“The music is made in front of the microphone” – even today, this golden rule has lost none of its significance. In every recording, the microphone thus continues to be an element that defines the sound. The real challenge today lies in making the right choice of microphone. This determines whether “the music in front of the microphone” will be influenced decisively during recording, or whether more of the decision-making will be transferred to the subsequent post-production.
It is interesting to note that in the present age of digitalization, in many artistic fields in particular, we are experiencing a renaissance of the analog realm. In photography, for instance, it is the Polaroid photo that is making an unexpected comeback. In music production it is the retro sound of the 1960s and 1970s that is being rediscovered, especially by young musicians. Why is this the case?
The distinctive look and individual esthetic of old Polaroid photos are as easily recognizable as the typical sounds of the period. In comparison with modern equivalents, both seem freer, more experimental and often more authentic. Not always technically perfect, they nevertheless convey passion in a particular way. This makes the results unique, less arbitrary, and less readily replaceable than is the case in today’s digital world. Perhaps it is precisely the recollection of these artistic values of the 1960s and 1970s which is the answer to our question. In combination with studio technologies of the present generation, the sound colors from those pioneering days are now introducing experimental possibilities and the freedom required for a new evolution in sound creation.
The U 47 fet is an essential contributor to that time. As a secret weapon for recording producers eager to experiment, it was not only a top microphone for soloists, but also decisively affected the spatial dimension of the sound and the tonal depth of countless productions. The good processing of extremely high sound pressure levels, not previously attainable, also permitted the direct miking of loud guitar amplifiers, bass amplifiers and kick drums. This feature, combined with the capsule sound derived from its famous tube-based predecessor, enabled the U 47 fet to contribute to many legendary recordings of the time. It was precisely this newly discovered versatility that was closely associated with the U 47 fet and its characteristics.
Now the U 47 fet, made by Neumann.Berlin, is back!
Today considerable efforts are being directed toward copying historic working tools and imitating the sound signature of these models. The return of an original such as the U 47 fet is like the return of an icon of that era that is able to give the sounds of the new century an additional unmistakable character. The magical sound of the late 1960s, the 1970s and beyond is thus within reach.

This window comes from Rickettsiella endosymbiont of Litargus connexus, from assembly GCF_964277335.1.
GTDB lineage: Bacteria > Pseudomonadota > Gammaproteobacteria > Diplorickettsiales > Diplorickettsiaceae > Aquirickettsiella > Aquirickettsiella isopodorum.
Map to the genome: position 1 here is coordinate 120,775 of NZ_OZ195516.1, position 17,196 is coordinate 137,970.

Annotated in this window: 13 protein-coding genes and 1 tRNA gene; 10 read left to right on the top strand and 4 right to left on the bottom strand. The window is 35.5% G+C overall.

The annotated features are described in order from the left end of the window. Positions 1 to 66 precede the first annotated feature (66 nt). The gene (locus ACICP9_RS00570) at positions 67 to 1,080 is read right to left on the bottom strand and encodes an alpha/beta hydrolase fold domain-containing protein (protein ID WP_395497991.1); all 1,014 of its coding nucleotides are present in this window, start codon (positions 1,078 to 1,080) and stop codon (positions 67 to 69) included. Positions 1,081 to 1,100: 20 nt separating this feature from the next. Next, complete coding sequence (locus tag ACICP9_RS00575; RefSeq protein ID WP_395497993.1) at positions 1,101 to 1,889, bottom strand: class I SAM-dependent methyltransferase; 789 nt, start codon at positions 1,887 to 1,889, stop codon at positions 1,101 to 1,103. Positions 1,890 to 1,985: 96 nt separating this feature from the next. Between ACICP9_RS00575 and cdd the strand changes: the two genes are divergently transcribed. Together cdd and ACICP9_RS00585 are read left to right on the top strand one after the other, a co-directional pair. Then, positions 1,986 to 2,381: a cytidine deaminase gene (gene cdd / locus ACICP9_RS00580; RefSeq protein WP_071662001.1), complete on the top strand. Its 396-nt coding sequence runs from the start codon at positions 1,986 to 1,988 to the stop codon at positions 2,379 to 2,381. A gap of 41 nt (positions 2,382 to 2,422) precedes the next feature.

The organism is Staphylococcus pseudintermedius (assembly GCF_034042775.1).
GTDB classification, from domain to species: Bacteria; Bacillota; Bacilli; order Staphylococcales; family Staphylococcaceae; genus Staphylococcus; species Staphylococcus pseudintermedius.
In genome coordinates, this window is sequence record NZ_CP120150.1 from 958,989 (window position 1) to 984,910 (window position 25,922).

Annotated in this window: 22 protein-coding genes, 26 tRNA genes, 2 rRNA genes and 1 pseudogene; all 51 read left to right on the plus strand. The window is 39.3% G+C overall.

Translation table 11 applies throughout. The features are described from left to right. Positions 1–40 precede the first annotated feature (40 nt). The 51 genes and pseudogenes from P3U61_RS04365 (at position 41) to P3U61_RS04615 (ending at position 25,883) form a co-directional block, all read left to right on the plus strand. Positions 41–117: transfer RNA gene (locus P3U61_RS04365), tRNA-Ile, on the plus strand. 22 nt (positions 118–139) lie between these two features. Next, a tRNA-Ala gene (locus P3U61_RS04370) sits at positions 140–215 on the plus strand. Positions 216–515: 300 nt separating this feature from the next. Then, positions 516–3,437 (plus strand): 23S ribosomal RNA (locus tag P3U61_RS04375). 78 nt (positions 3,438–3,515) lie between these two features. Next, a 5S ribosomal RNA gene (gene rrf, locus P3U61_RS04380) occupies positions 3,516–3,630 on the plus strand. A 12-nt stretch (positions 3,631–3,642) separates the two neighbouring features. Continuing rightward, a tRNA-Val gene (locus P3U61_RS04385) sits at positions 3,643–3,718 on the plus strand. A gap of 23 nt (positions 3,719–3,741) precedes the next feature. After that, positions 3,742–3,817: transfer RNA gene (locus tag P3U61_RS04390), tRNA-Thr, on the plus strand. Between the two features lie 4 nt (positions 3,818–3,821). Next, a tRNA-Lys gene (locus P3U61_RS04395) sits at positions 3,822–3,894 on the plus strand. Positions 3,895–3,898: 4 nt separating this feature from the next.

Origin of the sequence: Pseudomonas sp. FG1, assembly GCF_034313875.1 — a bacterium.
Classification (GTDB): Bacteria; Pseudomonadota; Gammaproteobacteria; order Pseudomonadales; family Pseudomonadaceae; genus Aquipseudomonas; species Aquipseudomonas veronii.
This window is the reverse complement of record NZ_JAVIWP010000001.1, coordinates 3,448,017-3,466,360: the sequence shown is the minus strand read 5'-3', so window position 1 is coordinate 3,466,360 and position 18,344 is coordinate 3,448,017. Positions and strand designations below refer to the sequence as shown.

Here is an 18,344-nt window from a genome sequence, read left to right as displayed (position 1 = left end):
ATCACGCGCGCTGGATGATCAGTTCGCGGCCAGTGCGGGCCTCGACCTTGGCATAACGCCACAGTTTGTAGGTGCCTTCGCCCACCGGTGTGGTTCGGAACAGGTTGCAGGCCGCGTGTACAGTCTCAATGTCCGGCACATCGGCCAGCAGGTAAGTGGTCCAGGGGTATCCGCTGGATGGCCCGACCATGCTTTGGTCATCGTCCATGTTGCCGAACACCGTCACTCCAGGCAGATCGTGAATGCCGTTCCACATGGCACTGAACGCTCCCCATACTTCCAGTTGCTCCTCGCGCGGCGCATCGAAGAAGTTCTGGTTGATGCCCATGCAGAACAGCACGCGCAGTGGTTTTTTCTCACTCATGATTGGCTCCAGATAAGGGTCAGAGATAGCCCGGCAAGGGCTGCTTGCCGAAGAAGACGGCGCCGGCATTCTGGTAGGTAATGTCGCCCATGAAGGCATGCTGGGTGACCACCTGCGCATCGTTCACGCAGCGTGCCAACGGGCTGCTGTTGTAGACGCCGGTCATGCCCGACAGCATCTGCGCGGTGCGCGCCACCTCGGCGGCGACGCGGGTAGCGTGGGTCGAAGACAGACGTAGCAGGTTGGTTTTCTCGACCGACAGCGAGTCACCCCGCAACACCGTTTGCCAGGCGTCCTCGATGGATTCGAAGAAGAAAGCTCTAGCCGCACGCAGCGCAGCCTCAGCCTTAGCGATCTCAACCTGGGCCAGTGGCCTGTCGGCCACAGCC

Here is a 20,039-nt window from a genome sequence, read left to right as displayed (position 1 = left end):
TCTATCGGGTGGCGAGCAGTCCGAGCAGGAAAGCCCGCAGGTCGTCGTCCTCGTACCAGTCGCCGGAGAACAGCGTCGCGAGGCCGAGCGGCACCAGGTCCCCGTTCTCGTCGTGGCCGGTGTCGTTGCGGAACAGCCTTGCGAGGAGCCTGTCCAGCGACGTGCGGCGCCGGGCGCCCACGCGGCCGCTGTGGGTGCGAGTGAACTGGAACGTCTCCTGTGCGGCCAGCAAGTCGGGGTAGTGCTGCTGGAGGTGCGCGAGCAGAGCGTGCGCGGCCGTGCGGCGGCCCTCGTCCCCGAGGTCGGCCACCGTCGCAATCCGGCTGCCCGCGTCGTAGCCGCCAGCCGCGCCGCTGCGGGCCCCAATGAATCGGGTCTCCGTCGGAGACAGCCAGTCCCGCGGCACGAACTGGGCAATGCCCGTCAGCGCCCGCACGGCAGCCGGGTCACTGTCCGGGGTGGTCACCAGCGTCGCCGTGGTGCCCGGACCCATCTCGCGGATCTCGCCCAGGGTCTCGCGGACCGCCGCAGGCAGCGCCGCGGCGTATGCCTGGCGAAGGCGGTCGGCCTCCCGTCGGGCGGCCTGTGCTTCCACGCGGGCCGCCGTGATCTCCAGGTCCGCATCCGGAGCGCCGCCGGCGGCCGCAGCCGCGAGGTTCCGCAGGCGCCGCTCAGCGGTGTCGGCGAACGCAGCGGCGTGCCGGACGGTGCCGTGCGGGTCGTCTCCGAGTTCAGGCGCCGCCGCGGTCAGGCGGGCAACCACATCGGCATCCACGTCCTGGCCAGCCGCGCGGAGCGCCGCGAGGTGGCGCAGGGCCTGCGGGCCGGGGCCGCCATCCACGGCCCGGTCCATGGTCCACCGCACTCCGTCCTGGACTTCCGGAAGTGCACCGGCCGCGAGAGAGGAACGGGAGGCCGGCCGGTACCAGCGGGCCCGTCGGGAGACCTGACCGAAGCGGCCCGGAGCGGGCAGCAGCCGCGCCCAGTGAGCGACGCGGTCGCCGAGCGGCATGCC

The list of renowned artists who have created musical masterpieces with the sound of the U 47 fet – including AC/DC, Kate Bush, Bruce Springsteen, and later R.E.M, the Pretenders, a-ha, Dire Straits, Metallica, Michael Bublé and many others – can now grow longer ...
The U 47 fet was first manufactured from 1969 to 1986, and since then has been firmly established in the range of microphones used by many well-known studios. In addition to serving as a soloist microphone, it has become legendary especially for the recording of bass-heavy instruments and for the direct miking of loud amps.
The U 47 fet Collectors Edition is a new edition of this classic, issued in the year 2014. For this, Neumann has resumed production of this classic mic, according to the original production documents and schematics. It is supplied with a high-quality wooden case with sophisticated special packaging, and an individual certificate with the serial number of the microphone.
In terms of technical design, the U 47 fet is a condenser microphone with a cardioid directional characteristic and fet 80 circuit technology. Among other things this technology, also used in the U 87, is characterized particularly by a wide dynamic range. The K 47 double large-diaphragm capsule was already employed in the U 47, the legendary tube-based predecessor of the U 47 fet. The K 47 provides a slight boost in the range above 2 kHz.
If required, a switchable low-cut filter raises the lower cutoff frequency electronically from 40 Hz to 140 Hz, thus suppressing undesirable low frequencies (such as impact sound and wind noise), or serving to compensate for the proximity effect. Switchable attenuation can reduce transmission levels by 10 dB, facilitating the processing of very high sound pressure levels of up to 147 dB. In addition, to prevent overloading of the connected preamp, the output signal can be reduced by 6 dB via a switch on the bottom of the microphone.
In order to ensure stable positioning, the microphone is swivel-mounted on an integrated bracket. The bracket stand connector has 5/8"-27 internal thread, with an adapter for 1/2" and 3/8" threads. The microphone cable can be secured at the side of the stand connector, by using the knurled nut to fasten it in the slot (for cable diameters of up to 5 mm). The microphone is available in classic nickel.
|Acoustical operating principle||Pressure gradient transducer|
|Frequency range||40 Hz ... 16 kHz|
|Sensitivity at 1 kHz into 1 kohm||8 mV/Pa|
|Rated impedance||150 ohms|
|Rated load impedance||1 kohms|
|Equivalent noise level, CCIR1)||25 dB|
|Equivalent noise level, A-weighted1)||18 dB-A|
|Signal-to-noise ratio, CCIR1) (rel. 94 dB SPL)||69 dB|
|Signal-to-noise ratio, A-weighted1) (rel. 94 dB SPL)||76 dB|
|Maximum SPL for THD 0.5%2)||137 dB|
|with preattenuation||147 dB|
|Max. output voltage for THD < 0.5 %||-3.3 dBu|
|Power Supply (IEC 61938)||P48|
|Current consumption||0.5 mA|
|Required connector||XLR 3 F|
1) according to IEC 60268-1; CCIR-weighting acccording to CCIR 468-3, quasi peak; A-weighting according to IEC 61672-1, RMS
2) measured as equivalent el. input signal